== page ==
The relationship between Portia and her father is an interesting relationship to consider in this play. This is because Portia's father died before the beginning of the play, and she is left to carry out her father's particular instructions regarding whom she should marry and how her future husband will be selected. This is something that she finds very difficult to cope with, as she explains to Nerissa in Act I scene 2 when she talks of how "the will of a living daughter [is] curb'd by the will of a dead father." She is neither able to choose nor to refuse, and she finds this very unjust. However, Nerissa reasons with her and tries to help her see that her father was acting in her best interests:
...the lott'ry that he hath devis'd in these three chests of gold, silver, and lead, whereof who chooses his meaning chooses you, will no doubt never be chosen by any rightly but one who you shall rightly love.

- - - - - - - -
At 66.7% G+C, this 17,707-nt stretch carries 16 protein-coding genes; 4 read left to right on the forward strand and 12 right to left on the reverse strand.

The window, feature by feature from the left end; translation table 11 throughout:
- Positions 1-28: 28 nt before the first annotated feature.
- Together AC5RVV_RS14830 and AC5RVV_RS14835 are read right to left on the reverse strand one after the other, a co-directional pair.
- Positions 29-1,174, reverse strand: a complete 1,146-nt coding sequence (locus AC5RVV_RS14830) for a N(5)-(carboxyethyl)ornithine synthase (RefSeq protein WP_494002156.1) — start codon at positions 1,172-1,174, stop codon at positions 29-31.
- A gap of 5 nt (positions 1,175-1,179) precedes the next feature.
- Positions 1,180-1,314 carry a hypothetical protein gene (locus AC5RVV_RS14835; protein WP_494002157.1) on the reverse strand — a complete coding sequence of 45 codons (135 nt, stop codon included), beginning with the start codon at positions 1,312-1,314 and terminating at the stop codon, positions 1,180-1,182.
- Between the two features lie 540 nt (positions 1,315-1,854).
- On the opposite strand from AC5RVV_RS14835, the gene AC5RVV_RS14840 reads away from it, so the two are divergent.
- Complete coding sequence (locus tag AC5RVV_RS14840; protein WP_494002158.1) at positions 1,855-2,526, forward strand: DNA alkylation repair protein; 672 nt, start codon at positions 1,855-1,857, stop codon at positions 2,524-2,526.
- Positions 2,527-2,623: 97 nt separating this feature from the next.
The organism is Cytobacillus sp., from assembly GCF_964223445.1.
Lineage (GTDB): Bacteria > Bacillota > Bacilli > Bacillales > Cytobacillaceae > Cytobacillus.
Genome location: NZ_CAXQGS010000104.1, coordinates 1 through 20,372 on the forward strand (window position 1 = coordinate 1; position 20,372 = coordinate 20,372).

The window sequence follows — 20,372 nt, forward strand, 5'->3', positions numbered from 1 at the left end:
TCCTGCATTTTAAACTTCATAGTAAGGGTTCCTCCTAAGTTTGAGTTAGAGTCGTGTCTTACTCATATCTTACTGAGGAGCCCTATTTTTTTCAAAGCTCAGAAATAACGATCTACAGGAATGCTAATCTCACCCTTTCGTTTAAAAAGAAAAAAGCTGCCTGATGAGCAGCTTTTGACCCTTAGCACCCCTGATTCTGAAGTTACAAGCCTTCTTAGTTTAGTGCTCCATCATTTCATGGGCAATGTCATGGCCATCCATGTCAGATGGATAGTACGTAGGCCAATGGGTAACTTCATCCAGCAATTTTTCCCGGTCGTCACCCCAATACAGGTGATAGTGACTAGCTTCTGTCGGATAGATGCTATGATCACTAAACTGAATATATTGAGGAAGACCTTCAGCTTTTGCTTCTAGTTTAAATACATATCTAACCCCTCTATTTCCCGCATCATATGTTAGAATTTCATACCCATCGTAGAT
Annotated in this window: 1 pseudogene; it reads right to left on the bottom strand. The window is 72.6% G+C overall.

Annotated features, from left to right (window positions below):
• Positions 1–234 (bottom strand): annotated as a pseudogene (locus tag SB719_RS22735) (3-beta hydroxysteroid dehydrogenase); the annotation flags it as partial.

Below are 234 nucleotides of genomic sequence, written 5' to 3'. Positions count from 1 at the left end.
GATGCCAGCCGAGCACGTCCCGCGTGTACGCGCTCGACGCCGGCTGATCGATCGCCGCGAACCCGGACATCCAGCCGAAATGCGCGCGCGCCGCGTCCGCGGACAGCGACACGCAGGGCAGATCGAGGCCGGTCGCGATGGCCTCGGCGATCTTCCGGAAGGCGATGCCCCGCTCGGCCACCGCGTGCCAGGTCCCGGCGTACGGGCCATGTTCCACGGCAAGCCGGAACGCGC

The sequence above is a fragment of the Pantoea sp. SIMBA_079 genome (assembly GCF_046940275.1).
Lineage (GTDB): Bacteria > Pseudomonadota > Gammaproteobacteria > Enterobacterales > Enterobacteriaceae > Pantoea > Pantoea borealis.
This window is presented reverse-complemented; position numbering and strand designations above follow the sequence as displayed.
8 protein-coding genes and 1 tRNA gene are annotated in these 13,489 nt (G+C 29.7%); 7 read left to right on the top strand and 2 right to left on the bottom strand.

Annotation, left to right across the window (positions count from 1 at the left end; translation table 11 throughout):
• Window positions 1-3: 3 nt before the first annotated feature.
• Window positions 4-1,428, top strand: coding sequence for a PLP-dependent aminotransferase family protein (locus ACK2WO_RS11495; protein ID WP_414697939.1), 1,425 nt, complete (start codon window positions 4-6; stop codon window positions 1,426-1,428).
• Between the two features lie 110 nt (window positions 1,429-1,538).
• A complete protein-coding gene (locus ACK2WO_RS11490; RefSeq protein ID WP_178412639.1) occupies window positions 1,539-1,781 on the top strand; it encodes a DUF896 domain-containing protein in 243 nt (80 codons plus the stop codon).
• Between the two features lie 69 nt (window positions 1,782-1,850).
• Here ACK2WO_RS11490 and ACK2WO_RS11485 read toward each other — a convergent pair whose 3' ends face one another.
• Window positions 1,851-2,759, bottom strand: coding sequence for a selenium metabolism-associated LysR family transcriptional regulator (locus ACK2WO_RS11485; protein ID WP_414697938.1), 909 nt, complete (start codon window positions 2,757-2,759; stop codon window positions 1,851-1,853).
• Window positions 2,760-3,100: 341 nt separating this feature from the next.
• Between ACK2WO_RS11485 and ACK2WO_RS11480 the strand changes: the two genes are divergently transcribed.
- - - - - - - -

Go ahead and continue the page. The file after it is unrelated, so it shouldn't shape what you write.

Nerissa perhaps sees what her mistress is unable to see; that Portia, as a wealthy heiress, will be courted by all sorts of men, both suitable and unsuitable. The test her father devised, out of love for her daughter, will therefore ensure that the person who succeeds in guessing the correct casket will be of a suitable character to marry Portia. This relationship offers an interesting comparison to the relationship between Shylock and Jessica. Portia feels constrained by her relationship with her father, even though it is for her benefit. Arguably, the sense of entrapment Jessica feels is something that is negative, and she elopes to escape her father.